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PROBLEM 12-1 A 180-lb, 6-ft basketball player makes a jump shot Just before jumping, the basketball player crouches down 8 in If the player s leg muscles together apply an average force of 450 lb, how high will the basketball player jump
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To begin with, let s convert to metric units, rounding off to keep the numbers relatively simple 180 lb is 800 N The fact that the player is 6 ft tall is irrelevant (at least to us, perhaps not to the coach) Eight inches is 02 m And 450 lb of force is 2000 N In a real-life situation, the force applied would not be constant However, to keep things simple we can use the average force and assume a constant force (equal to the average force) during the time the basketball player is accelerating up from the bent-knee position Recall that force equals mass times acceleration (F 5 ma), so a constant force means a constant acceleration And a constant acceleration means that the velocity is increasing linearly (in a straight line) This last point is helpful, because it means that wherever we have a constant acceleration, instead of having to figure out the increasing velocity at each point in time, we can simply take the average of the initial and final velocity, and apply that average velocity over the same period of time and get the same mathematical result We break the problem up into the same steps as previously The first step is to determine maximum velocity at the end of step 1 Then using this as the starting velocity of step 2 and applying the downward acceleration of gravity, we calculate the distance traveled until the velocity is zero: This is the height of the jump Before we solve the problem, let s review and derive some basic formulas of motion By definition, speed or velocity is the distance traveled divided by time See Eq (12-1) This will be used to relate the velocity of the jump to the height of the jump (Throughout this section we will use speed and velocity interchangeably, Strictly speaking, velocity and acceleration are vectors, and speed is scalar But for our purposes we are only dealing with motion in the up and down direction Therefore to keep things simple, we will treat velocity and acceleration as scalars and use positive value for the up direction and negative value for the down direction) v 5 d /t (12-1)
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chapter 12 p h y s i o l o g i c a l a n d a n at o m i c a l B i o p h y s i c s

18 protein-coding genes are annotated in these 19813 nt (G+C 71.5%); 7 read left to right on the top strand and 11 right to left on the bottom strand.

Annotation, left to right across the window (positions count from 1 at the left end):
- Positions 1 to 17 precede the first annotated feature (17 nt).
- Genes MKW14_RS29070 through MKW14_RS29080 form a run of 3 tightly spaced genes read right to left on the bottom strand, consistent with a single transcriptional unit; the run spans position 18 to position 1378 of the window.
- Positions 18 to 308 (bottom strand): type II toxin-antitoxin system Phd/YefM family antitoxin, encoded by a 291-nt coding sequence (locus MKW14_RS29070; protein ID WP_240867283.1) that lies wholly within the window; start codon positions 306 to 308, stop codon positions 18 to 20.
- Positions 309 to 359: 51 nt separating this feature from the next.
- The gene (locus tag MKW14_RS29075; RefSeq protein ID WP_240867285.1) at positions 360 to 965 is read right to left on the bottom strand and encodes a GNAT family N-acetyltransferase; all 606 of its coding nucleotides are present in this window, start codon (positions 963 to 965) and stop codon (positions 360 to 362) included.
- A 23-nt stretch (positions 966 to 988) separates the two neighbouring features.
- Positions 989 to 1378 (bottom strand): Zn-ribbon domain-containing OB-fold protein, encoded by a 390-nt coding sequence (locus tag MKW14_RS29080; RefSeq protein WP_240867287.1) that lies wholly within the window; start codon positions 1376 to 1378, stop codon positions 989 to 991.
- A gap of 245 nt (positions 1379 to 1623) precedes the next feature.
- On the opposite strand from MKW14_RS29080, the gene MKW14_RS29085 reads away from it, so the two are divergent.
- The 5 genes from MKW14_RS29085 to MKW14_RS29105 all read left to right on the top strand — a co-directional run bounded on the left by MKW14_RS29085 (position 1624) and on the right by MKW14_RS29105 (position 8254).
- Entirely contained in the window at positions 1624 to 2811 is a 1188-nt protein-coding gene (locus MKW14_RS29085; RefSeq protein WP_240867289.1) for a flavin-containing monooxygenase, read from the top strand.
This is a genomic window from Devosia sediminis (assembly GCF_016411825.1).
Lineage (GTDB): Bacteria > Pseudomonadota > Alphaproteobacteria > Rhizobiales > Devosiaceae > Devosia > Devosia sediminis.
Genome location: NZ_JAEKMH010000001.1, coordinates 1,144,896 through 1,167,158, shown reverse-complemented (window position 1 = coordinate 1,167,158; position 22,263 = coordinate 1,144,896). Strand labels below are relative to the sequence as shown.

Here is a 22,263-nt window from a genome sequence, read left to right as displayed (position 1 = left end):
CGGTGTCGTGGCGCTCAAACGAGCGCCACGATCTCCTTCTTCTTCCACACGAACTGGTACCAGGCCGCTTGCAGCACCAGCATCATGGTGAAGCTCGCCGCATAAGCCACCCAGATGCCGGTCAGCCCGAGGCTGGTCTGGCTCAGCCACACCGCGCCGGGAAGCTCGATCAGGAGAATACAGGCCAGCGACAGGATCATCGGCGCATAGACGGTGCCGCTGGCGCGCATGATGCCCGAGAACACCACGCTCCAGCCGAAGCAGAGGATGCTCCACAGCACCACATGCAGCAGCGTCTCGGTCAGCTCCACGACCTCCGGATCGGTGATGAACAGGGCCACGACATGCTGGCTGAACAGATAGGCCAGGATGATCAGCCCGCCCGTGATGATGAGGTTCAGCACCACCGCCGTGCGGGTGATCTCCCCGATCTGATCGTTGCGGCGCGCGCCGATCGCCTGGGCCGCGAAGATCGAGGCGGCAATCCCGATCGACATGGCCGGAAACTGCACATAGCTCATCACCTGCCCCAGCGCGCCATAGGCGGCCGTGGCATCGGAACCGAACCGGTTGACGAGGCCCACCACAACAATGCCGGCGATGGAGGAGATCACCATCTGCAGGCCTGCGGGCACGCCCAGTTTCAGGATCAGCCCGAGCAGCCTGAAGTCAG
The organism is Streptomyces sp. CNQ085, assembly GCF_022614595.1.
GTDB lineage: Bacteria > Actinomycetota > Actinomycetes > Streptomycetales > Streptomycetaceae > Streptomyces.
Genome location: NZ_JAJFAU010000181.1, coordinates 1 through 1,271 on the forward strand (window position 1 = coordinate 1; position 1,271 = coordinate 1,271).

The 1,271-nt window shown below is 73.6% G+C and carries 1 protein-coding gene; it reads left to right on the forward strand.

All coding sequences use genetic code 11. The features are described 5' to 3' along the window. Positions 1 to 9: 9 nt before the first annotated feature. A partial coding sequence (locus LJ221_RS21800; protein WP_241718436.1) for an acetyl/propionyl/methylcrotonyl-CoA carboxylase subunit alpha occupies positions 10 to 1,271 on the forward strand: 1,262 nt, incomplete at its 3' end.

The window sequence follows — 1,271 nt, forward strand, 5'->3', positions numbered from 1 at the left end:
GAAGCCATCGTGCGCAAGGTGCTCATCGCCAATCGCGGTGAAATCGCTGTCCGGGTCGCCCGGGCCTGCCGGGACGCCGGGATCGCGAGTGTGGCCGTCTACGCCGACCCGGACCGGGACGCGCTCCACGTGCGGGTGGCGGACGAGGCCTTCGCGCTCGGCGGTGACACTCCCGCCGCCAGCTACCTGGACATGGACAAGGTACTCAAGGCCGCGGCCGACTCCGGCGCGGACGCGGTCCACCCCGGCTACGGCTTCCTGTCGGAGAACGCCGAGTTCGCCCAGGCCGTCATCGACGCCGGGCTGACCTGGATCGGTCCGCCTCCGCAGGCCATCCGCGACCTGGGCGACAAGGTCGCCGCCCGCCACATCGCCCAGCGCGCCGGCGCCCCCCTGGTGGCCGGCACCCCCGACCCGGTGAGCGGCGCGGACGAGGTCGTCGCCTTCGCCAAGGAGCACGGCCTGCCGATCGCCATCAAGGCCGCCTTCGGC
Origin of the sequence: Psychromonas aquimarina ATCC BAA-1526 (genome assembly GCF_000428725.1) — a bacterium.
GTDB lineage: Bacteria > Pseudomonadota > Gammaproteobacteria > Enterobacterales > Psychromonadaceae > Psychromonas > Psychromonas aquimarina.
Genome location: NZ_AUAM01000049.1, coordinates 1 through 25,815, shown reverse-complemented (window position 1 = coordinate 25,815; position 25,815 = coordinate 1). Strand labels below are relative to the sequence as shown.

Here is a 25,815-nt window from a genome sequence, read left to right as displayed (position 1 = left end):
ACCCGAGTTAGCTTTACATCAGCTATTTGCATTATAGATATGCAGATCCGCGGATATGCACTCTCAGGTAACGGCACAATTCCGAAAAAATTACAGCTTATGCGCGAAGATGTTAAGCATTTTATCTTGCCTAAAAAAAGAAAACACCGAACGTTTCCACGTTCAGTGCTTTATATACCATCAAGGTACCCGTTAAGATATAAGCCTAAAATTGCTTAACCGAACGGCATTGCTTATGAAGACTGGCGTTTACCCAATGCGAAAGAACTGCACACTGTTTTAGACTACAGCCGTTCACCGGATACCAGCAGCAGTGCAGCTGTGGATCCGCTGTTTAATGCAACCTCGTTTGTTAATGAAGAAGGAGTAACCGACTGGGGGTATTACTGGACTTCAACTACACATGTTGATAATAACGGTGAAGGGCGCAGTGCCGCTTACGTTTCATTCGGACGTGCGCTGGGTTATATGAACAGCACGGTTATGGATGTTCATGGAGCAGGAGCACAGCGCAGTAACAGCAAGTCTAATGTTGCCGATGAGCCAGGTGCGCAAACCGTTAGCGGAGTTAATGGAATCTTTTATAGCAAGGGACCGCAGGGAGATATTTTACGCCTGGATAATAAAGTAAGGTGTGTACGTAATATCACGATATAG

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The standard units are meters per second By definition, acceleration is the change in velocity divided by time a 5 (v2 2 v1)/t (12-2)
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Standard units are meters per second per second, or m/s2 When a force is applied to an object, the result is an acceleration that is equal to the force divided by the mass This is Newton s second law and is usually written as force equals mass times acceleration F 5 ma (12-3)
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The standard units of force are kg m/s2, also called a newton In step 1 of our problem we don t know the time over which the force is applied and we don t know the resulting velocity (that s what we re trying to calculate), so we re going to have to play with the above equations to get them into forms that contain what we do know We know the distance over which the force was applied (the 8-in, or 02-m, crouch), and we know the force and the mass which together can be used to calculate the acceleration Let s rearrange Eq (12-2) to put it in terms of what we want to calculate in step 1 v2 5 v1 1 at (12-4)
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This says that if an object is initially traveling at velocity v1 and we apply an acceleration a for t seconds, then the object will accelerate from velocity v1 to velocity v2 If the acceleration itself is changing, then we have to use integral calculus to calculate the average velocity during those t seconds But if the acceleration is constant, then the velocity change is linear (ie, a graph of velocity over time would be a straight line), so the average velocity is simply the average of the initial and final velocities vavg 5 (v1 1 v2) / 2 (12-5)
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Knowing the average velocity comes in handy because we don t know t (the amount of time the player is accelerating upward) Rearranging Eq (12-1), we can express the time in terms of the distance and the average velocity (which we do know) t 5 d/vavg (12-6)
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